Various inhibitors of autophagy initiation (autophagy blockers) were developed and actively used in biological experiments to determine the role of autophagy in cancer cells. However, autophagy blockers have not entered clinical trials yet. Since various preclinical experiments are in progress, it is expected that autophagy blockers that enter clinical trials will emerge when numerous data are accumulated. Autophagy blockers are discussed below in terms of cancer treatment (Figure 2 and Table 1).

3.3. ULK1/2 Inhibitors

Several ULK1 or 2 activators, such as BL-918, typically target Parkinson’s disease but not cancers. Rather, ULK1/2 inhibitors have been developed as oncolytic drugs in certain cancers. In preclinical data, SBI-0206965, ULK1 inhibitor, reduced cell growth and promoted apoptosis in neuroblastoma [66]. SBI-0206965 and MRT-68921, another ULK1 inhibitor, was able to induce apoptosis in AML with FLT3-ITD mutation [67]. However, ULK1 inhibitors alone are not sufficient for tumor suppression in certain cancers. Recently, a paper was published explaining the reason why the anticancer effect of ULK inhibition monotherapy was ineffective in pancreatic ductal adenocarcinoma (PDAC) [68]. Intriguingly, autophagy inhibition induced micropinocytosis, which is the uptake of extracellular fluid droplets containing proteins and other macromolecules. As micropinocytosis provides energy to autophagy-compromised cells, ULK inhibition alone could not induce apoptosis in PDAC. Indeed, combination treatment of MRT-68921 and macropinosome formation inhibitor synergistically induced tumor regression in an in vivo model.

3.4. PI3K Inhibitors

Although the PI3K-AKT-mTOR axis is also critical for autophagy regulation, modulators of upstream kinases are not specific in autophagy regulation and show mixed autophagy readouts depending on cell types or treatment concentration and time. For example, 3-methyladenine (3-MA) is used as an autophagy inhibitor, but it also inhibits PI3K class I and class III. PI3K class III stimulates autophagic sequestering, whereas PI3K class I inhibits it [5]. Although the overall effect of 3-MA is considered an autophagy inhibitor, PI3K inhibitors are not suitable for clinical setting due to the complexity of the results.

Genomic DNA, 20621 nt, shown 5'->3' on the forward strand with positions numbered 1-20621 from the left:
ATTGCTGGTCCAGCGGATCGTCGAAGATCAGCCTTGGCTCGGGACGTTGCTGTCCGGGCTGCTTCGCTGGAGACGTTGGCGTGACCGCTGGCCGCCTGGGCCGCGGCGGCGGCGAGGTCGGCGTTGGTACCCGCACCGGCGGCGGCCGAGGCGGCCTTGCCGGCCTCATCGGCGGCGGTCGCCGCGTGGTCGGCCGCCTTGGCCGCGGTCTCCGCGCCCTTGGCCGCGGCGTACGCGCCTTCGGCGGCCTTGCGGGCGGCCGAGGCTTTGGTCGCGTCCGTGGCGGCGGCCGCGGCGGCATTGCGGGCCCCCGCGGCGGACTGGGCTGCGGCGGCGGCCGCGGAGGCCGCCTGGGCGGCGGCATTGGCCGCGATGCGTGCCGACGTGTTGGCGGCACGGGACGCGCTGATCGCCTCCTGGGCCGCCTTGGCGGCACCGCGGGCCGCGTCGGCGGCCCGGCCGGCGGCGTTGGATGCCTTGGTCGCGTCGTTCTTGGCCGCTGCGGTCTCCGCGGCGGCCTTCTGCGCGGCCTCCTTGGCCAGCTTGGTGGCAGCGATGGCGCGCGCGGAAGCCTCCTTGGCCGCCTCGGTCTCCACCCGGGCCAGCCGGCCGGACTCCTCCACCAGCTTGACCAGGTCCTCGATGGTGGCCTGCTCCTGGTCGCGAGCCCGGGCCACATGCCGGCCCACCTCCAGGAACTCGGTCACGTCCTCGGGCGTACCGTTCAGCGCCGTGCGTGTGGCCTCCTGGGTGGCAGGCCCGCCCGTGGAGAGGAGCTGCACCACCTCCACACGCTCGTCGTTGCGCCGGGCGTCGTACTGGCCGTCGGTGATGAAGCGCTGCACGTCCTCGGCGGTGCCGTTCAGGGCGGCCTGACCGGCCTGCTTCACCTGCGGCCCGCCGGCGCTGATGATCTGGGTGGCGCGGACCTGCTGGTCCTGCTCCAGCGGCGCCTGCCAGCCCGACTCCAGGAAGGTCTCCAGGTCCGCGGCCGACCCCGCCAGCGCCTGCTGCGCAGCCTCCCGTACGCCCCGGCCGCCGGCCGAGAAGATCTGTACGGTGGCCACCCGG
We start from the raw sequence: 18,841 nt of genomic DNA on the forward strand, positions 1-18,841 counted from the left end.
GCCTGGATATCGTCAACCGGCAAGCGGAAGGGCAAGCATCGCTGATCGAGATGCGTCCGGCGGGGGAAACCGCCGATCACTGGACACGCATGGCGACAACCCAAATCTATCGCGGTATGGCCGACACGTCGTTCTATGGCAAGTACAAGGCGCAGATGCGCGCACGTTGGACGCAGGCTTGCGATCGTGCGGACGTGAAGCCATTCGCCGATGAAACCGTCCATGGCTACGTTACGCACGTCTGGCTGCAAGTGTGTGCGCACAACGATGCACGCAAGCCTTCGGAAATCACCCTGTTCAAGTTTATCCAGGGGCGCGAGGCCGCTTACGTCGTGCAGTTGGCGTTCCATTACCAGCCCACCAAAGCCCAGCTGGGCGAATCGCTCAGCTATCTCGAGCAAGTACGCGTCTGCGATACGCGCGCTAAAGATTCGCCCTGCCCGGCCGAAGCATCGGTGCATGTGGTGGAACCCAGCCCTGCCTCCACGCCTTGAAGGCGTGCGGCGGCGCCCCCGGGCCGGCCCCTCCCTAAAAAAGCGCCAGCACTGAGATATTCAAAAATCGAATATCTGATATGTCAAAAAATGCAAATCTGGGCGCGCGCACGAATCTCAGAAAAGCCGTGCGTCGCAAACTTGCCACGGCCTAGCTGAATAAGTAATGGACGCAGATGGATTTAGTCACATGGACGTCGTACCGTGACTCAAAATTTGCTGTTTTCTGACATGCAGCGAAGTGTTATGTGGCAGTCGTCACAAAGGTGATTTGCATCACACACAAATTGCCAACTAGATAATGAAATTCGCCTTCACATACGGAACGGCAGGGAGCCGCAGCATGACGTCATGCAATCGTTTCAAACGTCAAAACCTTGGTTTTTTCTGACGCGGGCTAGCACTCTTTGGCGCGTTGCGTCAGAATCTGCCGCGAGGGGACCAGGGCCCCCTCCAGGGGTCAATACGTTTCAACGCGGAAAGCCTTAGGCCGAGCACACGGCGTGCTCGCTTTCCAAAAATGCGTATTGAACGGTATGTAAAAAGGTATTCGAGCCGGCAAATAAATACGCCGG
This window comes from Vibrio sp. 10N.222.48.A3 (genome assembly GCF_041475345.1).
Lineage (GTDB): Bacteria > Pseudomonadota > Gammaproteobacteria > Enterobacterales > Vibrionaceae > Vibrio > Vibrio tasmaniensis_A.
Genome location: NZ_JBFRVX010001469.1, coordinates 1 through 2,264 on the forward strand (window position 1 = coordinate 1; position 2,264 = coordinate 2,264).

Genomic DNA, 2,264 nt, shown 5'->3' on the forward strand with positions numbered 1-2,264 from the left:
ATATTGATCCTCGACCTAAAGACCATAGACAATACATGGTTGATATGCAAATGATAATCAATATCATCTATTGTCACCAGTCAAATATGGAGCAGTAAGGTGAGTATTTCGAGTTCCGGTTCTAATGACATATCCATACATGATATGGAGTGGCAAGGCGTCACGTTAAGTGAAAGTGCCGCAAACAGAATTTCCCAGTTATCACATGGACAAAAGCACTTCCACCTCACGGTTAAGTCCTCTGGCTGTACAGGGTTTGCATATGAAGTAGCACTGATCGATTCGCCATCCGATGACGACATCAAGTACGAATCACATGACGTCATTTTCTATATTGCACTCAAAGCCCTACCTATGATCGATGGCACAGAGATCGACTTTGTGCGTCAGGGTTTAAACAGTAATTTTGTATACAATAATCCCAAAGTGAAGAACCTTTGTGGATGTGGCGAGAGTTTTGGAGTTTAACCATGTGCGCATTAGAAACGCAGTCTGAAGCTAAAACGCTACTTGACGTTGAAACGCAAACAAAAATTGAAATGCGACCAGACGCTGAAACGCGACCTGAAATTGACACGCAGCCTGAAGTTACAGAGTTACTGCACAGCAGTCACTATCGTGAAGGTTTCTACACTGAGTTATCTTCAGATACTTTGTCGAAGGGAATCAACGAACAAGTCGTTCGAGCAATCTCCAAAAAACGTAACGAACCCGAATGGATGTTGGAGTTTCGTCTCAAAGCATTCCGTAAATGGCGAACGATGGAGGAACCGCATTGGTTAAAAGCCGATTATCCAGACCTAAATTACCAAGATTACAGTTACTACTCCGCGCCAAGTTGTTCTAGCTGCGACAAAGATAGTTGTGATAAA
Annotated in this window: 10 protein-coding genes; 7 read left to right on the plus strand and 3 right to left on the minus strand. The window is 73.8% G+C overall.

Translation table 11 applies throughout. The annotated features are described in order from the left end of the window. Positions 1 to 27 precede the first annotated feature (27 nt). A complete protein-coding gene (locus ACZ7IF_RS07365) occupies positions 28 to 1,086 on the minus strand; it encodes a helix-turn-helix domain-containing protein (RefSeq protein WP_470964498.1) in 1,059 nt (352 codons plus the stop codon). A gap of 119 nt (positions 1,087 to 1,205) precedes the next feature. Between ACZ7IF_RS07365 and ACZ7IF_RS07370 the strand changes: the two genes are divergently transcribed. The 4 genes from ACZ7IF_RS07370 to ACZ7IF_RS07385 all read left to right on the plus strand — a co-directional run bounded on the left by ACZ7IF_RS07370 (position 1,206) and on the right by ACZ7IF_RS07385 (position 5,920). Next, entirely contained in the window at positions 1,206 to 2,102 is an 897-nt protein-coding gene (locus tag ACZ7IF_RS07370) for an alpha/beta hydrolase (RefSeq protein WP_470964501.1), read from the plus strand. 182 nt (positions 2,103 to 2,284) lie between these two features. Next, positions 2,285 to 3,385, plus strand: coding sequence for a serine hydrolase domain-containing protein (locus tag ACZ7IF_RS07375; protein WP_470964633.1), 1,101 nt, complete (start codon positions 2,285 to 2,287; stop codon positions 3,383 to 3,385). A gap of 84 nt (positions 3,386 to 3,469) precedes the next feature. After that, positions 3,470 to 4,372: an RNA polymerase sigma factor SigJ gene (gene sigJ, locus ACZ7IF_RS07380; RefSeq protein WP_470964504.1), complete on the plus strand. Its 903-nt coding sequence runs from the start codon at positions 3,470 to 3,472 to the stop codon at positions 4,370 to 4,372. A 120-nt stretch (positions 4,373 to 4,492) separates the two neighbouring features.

4. Modulators of Lysosomal Activity

Autophagosome fuses with a lysosome and eventually degrades the contents, including cargo proteins or organelles. Chloroquine (CQ) and a derivative of CQ, that is, hydroxychloroquine (HCQ), are the most well-known and clinically used chemical blockers (Figure 3). CQ and HCQ have been used as antimalarial drugs. CQ and HCQ inhibit autophagy by increasing intralysosomal pH, but the exact mechanism is not well understood. Autophagy inhibition limits the energy supply for cancer growth. Additionally, several damaged proteins or mitochondria can be accumulated in CQ- or HCQ-treated cells, resulting in the ER stress. Triggering excessive ER stress is an excellent strategy to kill cancer cells [69]. Apoptosis is eventually induced because cancer cells cannot tolerate excessive ER stress. In this context, CQ and HCQ show synergistic enhancement when combined with various therapeutic agents in cancer treatment. Treatment with CQ or HCQ along with radiation therapy or standard therapy is already in clinical trials. There are multiple reports that CQ sensitizes glioblastoma to radiation or chemotherapy. Favorable toxicity of CQ in patients was determined [70], and phase III clinical trials are ongoing (NCT00224978) [71]. According to the results of a recently published phase II clinical trial, HCQ along with gemcitabine and nab-paclitaxel resulted in a greater pathological tumor response in pancreatic cancer [72] (Table 2).
Vacuolar-type proton adenosine triphosphatase (v-ATPase) is an ATP driven proton pump responsible for controlling the acidification of lysosomes. Bafilomycin A1 and concanamycin A are v-ATPase inhibitors known to prevent the acidification of lysosomes (Figure 3). Several in vivo xenograft mouse studies revealed that bafilomycin A1 can inhibit tumor growth, including bladder, breast and liver cancers [73,74,75]. Although bafilomycin A1 is more famous and commonly used in many preclinical experiments to identify an inhibitory role in cancer growth, several more selective and potent v ATPase inhibitors exist (e.g., salicylihalamide A, lobatamides and oximidines). Unlike bafilomycin A1 and concanamycin A, these chemicals inhibit mammalian V-ATPases at low concentrations but do not affect fungi and yeast v-ATPases [76,77]. However, there are few reports that these chemicals inhibit tumor growth and autophagy, but further studies are still needed to confirm these findings (Table 2).